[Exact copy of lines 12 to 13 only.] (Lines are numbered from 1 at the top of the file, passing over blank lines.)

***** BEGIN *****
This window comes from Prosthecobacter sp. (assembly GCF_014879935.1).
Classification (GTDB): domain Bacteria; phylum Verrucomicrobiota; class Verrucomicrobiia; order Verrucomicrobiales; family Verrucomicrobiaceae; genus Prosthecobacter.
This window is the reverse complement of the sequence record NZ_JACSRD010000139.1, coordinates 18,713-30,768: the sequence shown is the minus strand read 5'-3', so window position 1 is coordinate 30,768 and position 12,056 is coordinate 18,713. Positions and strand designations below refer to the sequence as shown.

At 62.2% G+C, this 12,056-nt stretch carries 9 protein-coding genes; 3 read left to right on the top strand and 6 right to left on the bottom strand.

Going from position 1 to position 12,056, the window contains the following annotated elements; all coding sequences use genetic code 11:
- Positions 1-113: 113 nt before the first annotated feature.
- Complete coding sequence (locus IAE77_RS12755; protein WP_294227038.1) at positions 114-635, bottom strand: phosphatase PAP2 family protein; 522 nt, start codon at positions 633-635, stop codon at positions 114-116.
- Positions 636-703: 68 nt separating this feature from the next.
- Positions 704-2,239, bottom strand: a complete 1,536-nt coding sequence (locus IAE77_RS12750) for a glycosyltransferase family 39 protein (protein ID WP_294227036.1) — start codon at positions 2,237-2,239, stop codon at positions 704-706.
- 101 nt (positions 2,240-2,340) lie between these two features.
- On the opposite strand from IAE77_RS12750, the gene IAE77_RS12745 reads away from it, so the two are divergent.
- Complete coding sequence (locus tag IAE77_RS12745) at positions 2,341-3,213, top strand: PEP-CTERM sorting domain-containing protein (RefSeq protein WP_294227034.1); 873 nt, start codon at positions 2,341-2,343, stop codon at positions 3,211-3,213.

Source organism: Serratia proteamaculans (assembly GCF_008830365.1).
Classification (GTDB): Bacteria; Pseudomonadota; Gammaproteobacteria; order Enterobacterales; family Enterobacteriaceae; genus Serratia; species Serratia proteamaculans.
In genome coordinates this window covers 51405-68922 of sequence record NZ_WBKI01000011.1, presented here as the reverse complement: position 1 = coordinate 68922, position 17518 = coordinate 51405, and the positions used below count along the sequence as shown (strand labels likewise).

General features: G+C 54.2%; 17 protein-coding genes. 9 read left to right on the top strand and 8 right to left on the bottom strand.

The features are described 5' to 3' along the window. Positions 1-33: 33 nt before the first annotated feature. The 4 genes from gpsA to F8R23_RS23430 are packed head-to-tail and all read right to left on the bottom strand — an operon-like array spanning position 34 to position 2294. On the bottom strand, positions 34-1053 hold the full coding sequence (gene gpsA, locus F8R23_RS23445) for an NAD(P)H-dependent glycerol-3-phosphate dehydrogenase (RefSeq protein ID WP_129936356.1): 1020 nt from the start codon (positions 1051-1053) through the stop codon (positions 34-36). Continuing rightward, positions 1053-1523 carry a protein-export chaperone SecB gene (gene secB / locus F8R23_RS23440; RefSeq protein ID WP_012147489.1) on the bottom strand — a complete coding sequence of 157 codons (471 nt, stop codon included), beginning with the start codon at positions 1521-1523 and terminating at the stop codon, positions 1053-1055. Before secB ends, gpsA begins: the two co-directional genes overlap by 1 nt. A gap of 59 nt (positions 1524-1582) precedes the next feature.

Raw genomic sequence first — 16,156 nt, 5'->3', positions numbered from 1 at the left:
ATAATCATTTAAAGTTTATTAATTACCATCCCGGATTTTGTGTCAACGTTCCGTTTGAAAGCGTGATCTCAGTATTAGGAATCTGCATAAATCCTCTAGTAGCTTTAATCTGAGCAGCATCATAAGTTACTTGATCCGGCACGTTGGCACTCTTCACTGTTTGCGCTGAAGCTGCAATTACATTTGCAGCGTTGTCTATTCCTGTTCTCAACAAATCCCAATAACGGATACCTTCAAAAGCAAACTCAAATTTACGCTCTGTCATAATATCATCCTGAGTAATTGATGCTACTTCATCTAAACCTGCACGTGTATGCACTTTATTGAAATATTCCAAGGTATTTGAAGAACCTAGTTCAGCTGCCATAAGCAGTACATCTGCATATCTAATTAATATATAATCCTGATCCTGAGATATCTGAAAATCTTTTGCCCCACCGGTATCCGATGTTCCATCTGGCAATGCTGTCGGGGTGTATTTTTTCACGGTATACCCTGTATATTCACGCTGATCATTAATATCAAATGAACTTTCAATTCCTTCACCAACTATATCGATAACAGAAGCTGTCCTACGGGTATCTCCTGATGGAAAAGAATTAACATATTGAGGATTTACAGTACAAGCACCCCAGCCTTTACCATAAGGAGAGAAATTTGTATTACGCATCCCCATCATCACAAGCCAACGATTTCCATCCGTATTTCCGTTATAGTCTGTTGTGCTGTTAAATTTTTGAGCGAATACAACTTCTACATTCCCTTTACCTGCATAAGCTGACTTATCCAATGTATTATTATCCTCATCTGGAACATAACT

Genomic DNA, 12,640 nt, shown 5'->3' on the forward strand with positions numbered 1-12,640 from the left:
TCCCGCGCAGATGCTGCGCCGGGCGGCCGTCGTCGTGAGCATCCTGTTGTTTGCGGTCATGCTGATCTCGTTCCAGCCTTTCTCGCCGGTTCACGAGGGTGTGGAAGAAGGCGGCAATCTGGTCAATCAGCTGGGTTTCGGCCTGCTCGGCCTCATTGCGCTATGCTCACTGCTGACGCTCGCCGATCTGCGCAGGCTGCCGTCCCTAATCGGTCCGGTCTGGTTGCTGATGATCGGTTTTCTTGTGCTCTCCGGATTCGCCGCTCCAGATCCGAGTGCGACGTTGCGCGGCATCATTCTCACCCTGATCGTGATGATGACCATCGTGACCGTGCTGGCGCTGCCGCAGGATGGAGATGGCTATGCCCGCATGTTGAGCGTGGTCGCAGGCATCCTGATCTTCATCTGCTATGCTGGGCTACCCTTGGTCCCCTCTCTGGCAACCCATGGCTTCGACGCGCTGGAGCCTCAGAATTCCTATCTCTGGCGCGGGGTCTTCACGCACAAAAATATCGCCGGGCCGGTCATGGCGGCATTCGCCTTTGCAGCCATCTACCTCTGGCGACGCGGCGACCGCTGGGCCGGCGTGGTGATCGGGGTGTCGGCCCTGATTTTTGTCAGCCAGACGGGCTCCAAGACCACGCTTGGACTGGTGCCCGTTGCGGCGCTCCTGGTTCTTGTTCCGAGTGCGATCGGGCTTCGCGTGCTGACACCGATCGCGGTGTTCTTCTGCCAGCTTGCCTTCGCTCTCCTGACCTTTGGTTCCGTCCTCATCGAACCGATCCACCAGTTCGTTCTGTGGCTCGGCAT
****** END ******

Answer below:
- Complete coding sequence (locus tag IAE77_RS12745) at positions 2,341-3,213, top strand: PEP-CTERM sorting domain-containing protein (RefSeq protein WP_294227034.1); 873 nt, start codon at positions 2,341-2,343, stop codon at positions 3,211-3,213.

Source organism: Serratia proteamaculans (assembly GCF_008830365.1).